Originally featured on IBSDirect.com
The wild-eyed 17-year-old slammed his fists repeatedly against the window in his confinement cell in the Yakima County Juvenile Detention Center. "I want to talk to her!" the hyped-up teen screamed at uniformed officers.
Kathie FitzPatrick calmly walked past the agitated youth into a nearby room to lead a Bible lesson for incarcerated teens in this facility in Yakima, WA. After the gathering, the frantic young man was released from his cell to talk with Kathie, a volunteer chaplain and director of Young Lion's Youth Ministry Program.
"You may not remember me," Ramon began, "but you came in here almost three years ago. I received the Lord during that time, but I've kind of strayed."
Young people who stray from the law and from God are what draw Kathie and her nine teammates behind the concrete walls and iron gates of "juvie." On Monday afternoons, the Christian volunteers lead a Bible study for girls, and on Thursday nights they hold "church" for up to 80 detained youth, the majority of whom are males.
Kathie intently listened to Ramon's story and pulled a My City, My God Bible from her bag. "Ramon, you need to get centered back on Christ." The professional realtor and mother of three read John 14-15 to the troubled teen. Ramon began to smile and before long calmly accepted the Bible and tucked it under his arm.
"Ramon went from a wild man to a gentle lamb in 45 minutes," Kathie recalls. "It's just God, it's totally God," says the petite woman crediting the Lord for truly transforming lives.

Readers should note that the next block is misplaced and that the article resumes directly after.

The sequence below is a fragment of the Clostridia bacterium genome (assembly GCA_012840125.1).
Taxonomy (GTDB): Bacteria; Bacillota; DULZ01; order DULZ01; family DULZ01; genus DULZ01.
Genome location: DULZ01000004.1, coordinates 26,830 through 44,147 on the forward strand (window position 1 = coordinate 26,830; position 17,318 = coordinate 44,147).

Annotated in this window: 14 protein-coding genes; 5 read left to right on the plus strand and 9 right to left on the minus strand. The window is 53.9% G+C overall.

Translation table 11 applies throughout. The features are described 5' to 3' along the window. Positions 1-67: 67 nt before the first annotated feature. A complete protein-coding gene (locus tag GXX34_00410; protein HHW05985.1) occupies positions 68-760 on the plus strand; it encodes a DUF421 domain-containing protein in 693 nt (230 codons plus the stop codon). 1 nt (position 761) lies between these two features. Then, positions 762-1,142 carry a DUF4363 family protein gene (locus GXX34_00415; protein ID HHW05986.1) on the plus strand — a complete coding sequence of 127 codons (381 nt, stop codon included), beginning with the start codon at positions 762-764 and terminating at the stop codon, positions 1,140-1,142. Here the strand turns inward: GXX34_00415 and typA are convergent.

Kathie and her team know that only God can get through to these "at-risk" kids. Some as young as nine are in for only truancy, while others as old as 18 are doing time for robbery, assault, and murder. "Sometimes you just think you are looking into the face of Satan," says Kathie, who's seen even the toughest guys drop to their knees in tears before God.
The youth outreach started in 1997 when staff at the detention center asked Kathie's youth pastor at Stone Church Assemblies of God in Yakima to help steer the derailed kids in a positive direction. Nine volunteers including Kathie began sharing life principles from the Bible, personal testimonies, music, and videos with the young detainees.
Although for a while Kathie was the only volunteer who could continue with the outreach, she persevered and wrote the Extreme Teen Rescue Manual, with more than 60 Bible-based lessons addressing issues such as anger, violence, abuse, forgiveness, addictions, and suicide. Other youth detention chaplains and volunteers are now using the manual nationwide.
Named after the young lions in Psalm 34 who hunger for God, the ministry estimates it's worked with around 13,000 children and teens--with more than 4,000 of them deciding to follow Christ and beginning to investigate the Bible for themselves.
"Kids from gangs or those you consider the most hardened and who would never crack a Bible will read My City, My God," Kathie explains. "It's easier to understand, and they can relate to the real-life stories inside. They get hooked on reading the Bible."
"The only lasting true recovery for kids is to learn to read and apply God's Word every day to sustain themselves," Kathie concludes. "The only ones who last are those who keep reading their Bible."
To keep these juveniles from repeat offenses and a future in prison, Young Lion's stresses a reliance on God's truth.
This time, Ramon vows he's got that part figured out.